We’re also able to give the buyer insight into their alternatives, like how the international in-market VAR, structures their cost. For example, a lot of the times, the in-market VAR will hide the total costing from the buyer (e.g. the fine print of their invoice will say, duties and taxes to be billed on the final invoice, and that additional line item could be 0 – 100%+ of the hardware value dependant on destination.)
The majority of our calls were with the higher-performing VARs. We had close to 0 calls with the lowest performing VARs. This could have also been due to the higher-performing VARs having more opportunities in general, thus having more opportunities to have a call set up.
2. The highest performing VARs had, on average, 54 more opportunities a quarter than the lowest performing VARs.
When I saw this, I figured that this could be due to the higher performing VARs simply having clients that are more international and tech-focused in nature. But interestingly enough, the clients of the lowest performing VARs were just as international (meaning they served multinational businesses with at least 4 global locations.) The clients of the higher performing VARs, however, were more tech-focused businesses, so this could be a big reason for the higher average opportunity number. In our own experience with buyers, even if the client isn’t tech-focused, for example a law firm, their global spend a year is still around $2MM – $10MM+.
Another possible explanation for the higher opportunity number is that the higher performing VARs actively sold their partnership with FGX to their clients (but I can’t know for sure,) resulting in the client giving them more opportunity to bid on their international business.
From our own experience working with buyers, once we have closed 2 to 3 deals, they have more trust in the model and naturally bring us more opportunities. This pattern probably applies to almost every other service in the world, once a client enjoys and trusts your service, they’ll bring you more chances to serve them.
3. The opportunities where a case study was sent to the buyer had a ~12% higher close-rate compared to those without.
A possible explanation could be that the higher performing VARs view helping their clients with international as a larger part of their value-add, and sharing our case studies helps them sell more effectively (if we’re in the same email as the client we’ll usually send the case study ourselves, but in other cases, the VAR will ask us for a relevant case study.) Either way, a higher close-rate of 12% is relatively inconsequential when compared to the other data points.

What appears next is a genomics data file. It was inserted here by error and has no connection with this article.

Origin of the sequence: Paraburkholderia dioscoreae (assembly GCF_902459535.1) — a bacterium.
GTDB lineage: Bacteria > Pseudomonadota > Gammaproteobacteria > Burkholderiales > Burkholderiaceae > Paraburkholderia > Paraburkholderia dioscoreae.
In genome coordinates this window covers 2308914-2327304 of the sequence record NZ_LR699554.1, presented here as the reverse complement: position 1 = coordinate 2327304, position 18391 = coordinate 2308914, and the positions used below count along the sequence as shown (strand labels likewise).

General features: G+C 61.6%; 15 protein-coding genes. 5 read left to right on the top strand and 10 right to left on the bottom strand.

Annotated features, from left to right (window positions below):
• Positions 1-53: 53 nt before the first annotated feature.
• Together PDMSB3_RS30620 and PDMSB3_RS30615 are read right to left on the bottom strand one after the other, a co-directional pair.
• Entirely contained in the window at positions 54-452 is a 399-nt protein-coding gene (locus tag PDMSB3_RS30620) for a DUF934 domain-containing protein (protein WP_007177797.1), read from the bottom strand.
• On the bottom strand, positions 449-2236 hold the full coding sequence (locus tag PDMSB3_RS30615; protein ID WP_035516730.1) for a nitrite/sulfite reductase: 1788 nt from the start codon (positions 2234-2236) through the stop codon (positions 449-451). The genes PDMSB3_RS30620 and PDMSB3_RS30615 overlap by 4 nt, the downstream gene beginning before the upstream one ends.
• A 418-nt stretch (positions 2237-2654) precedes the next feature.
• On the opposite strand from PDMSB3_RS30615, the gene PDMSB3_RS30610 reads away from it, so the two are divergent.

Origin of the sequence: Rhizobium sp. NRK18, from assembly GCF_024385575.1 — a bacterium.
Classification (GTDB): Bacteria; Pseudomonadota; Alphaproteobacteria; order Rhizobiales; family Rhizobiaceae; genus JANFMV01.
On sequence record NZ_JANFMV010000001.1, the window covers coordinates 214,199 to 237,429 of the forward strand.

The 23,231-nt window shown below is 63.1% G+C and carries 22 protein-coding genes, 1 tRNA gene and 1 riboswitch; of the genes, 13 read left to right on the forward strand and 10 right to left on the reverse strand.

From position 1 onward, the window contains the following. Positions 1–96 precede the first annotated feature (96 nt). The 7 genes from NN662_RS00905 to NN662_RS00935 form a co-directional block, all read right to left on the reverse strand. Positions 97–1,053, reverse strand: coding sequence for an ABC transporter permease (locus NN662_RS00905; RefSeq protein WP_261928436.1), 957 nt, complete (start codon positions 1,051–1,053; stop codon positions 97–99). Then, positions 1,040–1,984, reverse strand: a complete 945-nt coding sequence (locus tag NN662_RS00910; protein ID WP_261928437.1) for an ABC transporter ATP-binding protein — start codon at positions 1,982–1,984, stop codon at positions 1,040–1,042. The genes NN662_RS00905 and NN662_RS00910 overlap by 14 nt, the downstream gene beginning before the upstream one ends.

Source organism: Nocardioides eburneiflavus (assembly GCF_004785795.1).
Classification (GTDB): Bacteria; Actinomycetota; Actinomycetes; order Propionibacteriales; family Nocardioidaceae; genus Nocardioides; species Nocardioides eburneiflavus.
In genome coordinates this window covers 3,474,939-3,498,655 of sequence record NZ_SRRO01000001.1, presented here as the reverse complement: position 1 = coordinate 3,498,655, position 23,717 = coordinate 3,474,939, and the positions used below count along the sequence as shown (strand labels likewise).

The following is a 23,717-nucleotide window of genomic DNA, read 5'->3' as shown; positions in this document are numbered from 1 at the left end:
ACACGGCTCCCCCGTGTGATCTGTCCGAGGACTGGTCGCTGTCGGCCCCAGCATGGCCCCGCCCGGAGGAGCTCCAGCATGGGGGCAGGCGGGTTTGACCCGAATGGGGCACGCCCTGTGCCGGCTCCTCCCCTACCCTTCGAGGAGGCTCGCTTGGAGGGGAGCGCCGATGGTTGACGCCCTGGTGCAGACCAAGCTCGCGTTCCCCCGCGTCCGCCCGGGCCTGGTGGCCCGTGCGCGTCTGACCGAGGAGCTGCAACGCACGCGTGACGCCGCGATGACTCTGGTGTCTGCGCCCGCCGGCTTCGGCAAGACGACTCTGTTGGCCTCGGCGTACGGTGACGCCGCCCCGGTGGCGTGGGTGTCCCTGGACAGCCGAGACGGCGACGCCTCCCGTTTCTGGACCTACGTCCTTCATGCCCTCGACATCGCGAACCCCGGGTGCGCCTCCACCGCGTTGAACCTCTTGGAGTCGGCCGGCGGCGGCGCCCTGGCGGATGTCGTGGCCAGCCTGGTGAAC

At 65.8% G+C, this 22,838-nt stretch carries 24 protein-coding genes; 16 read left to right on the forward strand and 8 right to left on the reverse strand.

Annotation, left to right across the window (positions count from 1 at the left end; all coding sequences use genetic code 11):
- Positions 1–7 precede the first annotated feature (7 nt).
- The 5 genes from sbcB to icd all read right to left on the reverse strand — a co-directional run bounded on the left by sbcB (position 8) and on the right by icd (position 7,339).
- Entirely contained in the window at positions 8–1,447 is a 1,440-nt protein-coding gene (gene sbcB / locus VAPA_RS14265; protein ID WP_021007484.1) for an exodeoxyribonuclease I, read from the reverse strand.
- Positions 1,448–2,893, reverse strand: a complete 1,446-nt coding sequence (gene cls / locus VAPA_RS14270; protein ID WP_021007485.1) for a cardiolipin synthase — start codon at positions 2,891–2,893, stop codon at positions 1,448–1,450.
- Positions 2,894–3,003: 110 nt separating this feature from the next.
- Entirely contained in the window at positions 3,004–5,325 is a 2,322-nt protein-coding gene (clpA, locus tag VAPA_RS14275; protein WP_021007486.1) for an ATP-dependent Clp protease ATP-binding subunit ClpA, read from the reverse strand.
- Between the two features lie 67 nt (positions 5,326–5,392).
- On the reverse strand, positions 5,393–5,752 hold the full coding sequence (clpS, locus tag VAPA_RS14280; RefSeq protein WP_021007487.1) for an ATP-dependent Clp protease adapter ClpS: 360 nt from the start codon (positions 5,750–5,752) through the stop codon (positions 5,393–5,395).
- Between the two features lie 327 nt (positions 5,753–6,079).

4. The opportunities where the hardware value being sold was greater than $30,000 USD had a ~225% higher close-rate than deals where the hardware value was less than $30,000 USD.
The explanation for this datapoint is most likely because of how an entire deal’s pricing (U.S. hardware costs + FGX deployment costs) is affected by the deal size. There are fixed costs whenever we deploy internationally. For example, customs clearance will cost $500 whether or not you’re moving $1MM or $10.00 worth of equipment. So, when you’re deploying $1000 worth of goods, the fixed costs will make the deployment look relatively expensive. But when the BOM size is larger, those same fixed costs work for you, as you take advantage of economies of scale. It’s likely the reason why our average deployment size is presently ~$225,000 USD.
- Communication is key. Ultimately the hurdle is instilling confidence into the client, and the best way is by providing transparency into the process.
- If you want to sell international deals, be confident. Share FGX’s case studies, showcase the partnership, and share your own personal case studies if you’ve succeeded with us before.
- Smaller sized deals aren’t cost competitive. Deals over $30,000 USD have a much higher close-rate.
Before we conducted this analysis, we actually had a hunch that communication was essentially the key to growing our business. It’s why we started moving our business to being predominantly buyer-focused last year (our next article will be on this topic.)